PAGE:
It’s quickly relayed through the ward that an aggressive, highly intoxicated person is being brought in by ambulance.
I look at Gordian and ask is it a man or a woman? “It doesn’t make any difference when they are that high” he replies.
Like a swift and calm military operation, everyone got to work with their various duties and within moments the designated cubicle was ready. Four hospital security guards and a social worker promptly arrive, they methodically pull on gloves and large protective plastic masks are placed over their faces.
Less than a minute later paramedics wheel through the female patient on a bed. Despite her petite build, they are struggling to hold on to her. Her age is hard to estimate. 20’s? 30’s? 40’s? Her face is ravaged with pitted skin, deep hollowed eye sockets and she has missing teeth. She is screeching obscenities and trying to take down everyone who dares come near her.
Her body looks like it’s convulsing, almost lifting off the bed and there is an intense fear in her eyes. Her filthy, oversized T-shirt rides up to her neck before a nurse swiftly pulls it down in a vain attempt to retain some kind of patient dignity in a remarkably undignified situation.
She is somehow transferred onto the bed and her arms are put in restraints while a quietly determined and softly spoken female registrar prepares the syringe with a sedative, talking calmly as she carefully administers the drug. Her reassuring words go nowhere, as the woman screams C***! in her face but she repeats her words anyway. Surely this doctor’s head must be aching? My ears feel like their bleeding and this situation has only been going on for 5 minutes.
I can tell from her exposed stomach that at one time she’s carried a baby. Probably several and my heart sinks, but I’m thinking about her children, not about her and I question myself and my apparent lack of empathy for the human being in front of me. All I can think is where are her children? Are they safe? Have they ever seen her like this?
Maybe my momentary lack of compassion is simply the shock of witnessing this confronting scene. Maybe it’s because I am a mother? Maybe it’s because I’m a crisis foster carer and I see the effects of adult drug addiction on children. I recently cared for 2 brothers, both under 6 years old, both had been removed from their home on numerous occasions by community services and both had endured a lifetime of chronic neglect. Their troubled and drug addicted family had been given multiple chances to make things right but they had failed. Again. These boys arrived on my doorstep with haunted eyes and dirty clothes, clinging to their case worker, looking like they’d just been pulled out backwards from a crack den in a war zone. Blood is thicker than water though so they say and despite their obvious suffering these bewildered little boys cried for their family every night for a week.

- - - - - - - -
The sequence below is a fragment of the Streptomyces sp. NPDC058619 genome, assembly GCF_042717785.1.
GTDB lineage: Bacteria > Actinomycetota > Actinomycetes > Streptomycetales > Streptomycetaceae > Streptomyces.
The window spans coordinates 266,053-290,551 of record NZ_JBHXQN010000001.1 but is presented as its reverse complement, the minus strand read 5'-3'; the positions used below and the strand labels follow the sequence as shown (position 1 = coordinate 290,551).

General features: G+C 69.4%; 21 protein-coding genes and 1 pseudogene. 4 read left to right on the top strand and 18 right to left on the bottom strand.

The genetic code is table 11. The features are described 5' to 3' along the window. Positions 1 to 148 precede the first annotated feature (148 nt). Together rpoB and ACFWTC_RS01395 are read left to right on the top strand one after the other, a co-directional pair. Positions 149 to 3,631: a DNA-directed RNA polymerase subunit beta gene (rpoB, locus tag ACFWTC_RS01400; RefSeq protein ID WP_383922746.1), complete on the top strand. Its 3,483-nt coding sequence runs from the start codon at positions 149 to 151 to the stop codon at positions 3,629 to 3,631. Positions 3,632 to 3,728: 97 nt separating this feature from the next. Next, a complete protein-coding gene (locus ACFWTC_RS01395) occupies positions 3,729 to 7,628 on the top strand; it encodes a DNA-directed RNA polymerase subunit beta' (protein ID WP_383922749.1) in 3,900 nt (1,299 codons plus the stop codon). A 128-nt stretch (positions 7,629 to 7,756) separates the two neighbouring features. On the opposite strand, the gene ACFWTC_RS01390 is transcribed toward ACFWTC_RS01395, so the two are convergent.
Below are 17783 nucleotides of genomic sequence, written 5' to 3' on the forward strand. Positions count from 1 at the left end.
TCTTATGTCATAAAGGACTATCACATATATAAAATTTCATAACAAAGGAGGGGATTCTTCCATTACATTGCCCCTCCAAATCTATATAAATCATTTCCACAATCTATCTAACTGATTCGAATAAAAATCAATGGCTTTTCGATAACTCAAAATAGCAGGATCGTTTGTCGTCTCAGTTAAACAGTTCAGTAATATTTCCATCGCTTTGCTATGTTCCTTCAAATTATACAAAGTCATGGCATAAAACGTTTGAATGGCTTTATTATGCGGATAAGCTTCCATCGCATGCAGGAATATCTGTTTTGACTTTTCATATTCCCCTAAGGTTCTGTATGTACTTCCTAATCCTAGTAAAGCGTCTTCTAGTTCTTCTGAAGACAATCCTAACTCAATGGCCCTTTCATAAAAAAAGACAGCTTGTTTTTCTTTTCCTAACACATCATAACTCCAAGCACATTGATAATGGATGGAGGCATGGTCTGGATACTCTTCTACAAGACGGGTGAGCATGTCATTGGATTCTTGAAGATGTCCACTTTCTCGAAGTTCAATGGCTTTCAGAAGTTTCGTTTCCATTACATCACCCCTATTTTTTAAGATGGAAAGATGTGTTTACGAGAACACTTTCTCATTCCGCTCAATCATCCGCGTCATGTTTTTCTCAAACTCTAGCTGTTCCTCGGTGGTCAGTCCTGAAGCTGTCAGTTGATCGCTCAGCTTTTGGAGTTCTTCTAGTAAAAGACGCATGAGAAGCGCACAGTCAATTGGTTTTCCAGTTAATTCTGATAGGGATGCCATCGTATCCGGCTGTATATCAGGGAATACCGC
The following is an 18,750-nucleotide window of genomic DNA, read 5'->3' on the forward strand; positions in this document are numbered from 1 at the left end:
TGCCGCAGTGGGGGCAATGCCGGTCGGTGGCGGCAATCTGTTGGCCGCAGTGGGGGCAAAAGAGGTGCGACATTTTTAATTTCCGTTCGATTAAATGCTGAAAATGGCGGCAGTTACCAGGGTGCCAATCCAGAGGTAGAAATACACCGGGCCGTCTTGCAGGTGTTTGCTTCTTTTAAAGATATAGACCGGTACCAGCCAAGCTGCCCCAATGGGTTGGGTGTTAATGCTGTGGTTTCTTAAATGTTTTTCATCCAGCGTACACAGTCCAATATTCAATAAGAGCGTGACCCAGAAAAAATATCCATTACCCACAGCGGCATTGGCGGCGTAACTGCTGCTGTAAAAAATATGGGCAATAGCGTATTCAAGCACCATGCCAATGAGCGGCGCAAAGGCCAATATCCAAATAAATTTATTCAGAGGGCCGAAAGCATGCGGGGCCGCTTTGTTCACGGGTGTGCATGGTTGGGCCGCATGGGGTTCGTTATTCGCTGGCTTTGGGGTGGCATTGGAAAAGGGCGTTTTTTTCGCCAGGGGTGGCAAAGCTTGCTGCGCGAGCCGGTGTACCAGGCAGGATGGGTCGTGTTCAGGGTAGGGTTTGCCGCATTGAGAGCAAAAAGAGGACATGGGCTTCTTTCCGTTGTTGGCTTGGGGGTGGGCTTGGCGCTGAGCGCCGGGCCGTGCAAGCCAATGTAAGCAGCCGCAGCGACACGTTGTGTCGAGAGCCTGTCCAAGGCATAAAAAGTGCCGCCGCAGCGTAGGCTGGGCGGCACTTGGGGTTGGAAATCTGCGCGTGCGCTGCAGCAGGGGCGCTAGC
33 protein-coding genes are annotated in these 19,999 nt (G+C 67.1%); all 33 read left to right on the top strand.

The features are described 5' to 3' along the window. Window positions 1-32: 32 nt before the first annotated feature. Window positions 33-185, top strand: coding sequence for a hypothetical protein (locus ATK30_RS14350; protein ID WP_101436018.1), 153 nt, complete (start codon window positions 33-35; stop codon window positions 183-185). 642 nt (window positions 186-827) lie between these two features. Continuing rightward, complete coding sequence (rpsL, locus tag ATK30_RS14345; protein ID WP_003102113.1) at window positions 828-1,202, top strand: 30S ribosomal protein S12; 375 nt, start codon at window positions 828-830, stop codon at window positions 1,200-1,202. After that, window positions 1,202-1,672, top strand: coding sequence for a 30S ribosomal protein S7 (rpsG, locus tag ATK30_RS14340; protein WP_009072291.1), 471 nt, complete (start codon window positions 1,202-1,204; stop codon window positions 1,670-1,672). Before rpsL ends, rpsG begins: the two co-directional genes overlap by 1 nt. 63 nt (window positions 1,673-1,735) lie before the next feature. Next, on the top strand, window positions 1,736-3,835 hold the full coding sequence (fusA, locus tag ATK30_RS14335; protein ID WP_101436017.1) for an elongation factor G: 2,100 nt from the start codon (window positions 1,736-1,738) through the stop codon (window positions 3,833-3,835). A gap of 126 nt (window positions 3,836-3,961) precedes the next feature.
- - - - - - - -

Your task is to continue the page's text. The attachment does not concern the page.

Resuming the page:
Maybe it’s actually just hard to feel sorry for someone who is screaming C***! in the faces of dedicated staff but the reality of this situation is overwhelming and it takes a while for my compassion to return. I wonder how she got to this point. What drove her to make these decisions? What emotional pain is she trying to override with this poison?
Suddenly there is silence and the patient is motionless, deep in sleep and seems to pose no risk whatsoever. Drama over right? Staff wait for the nod from the head nurse and resume their duties as if nothing happened. However, as Gordian points out, she now has to be monitored constantly for hours by multiple staff in case of complications due to her intoxication and then sedation.
I ask if there are other drugs that drain the system like this. “Many drugs are dangerous and many drug issues are great cause for concern here but the trouble with Ice is that it’s cheap and very easily accessible and it is without a doubt, the most destructive drug that I’ve ever encountered.”
That drain on their resources is obvious. Professional as they are, the emotional strain on the staff must be exhausting not to mention the fact that this patient is lying on in a valuable hospital bed and may jeopardise the emergency care of patients coming into the ward at any given moment.
Team Spirit and a Soft Place to Land.
The comradery and team spirit amongst colleagues is evident here. They have each other’s backs and no doubt they forge bonds that can only be possible when working in the most extreme of situations. “Humour is vital if you want to work here” he chuckles. Despite the challenges, it’s clear that there are times for laughter. “How else would you deal with the absurdities of life?”
“You have to be goal orientated to be part of this team and you have to be able to debrief after a difficult day. Much as this is provided here at work, you must have an understanding family or a supportive partner to go home to. Winding down is crucial too and no one understands my team’s challenges like their colleagues. I love to unwind near the ocean, I don’t get as much time as I’d like to actually get to swim or surf but just to be near it and watch the waves helps me to unwind after a stressful day. I also have an incredibly understanding family.”
Hazards and Security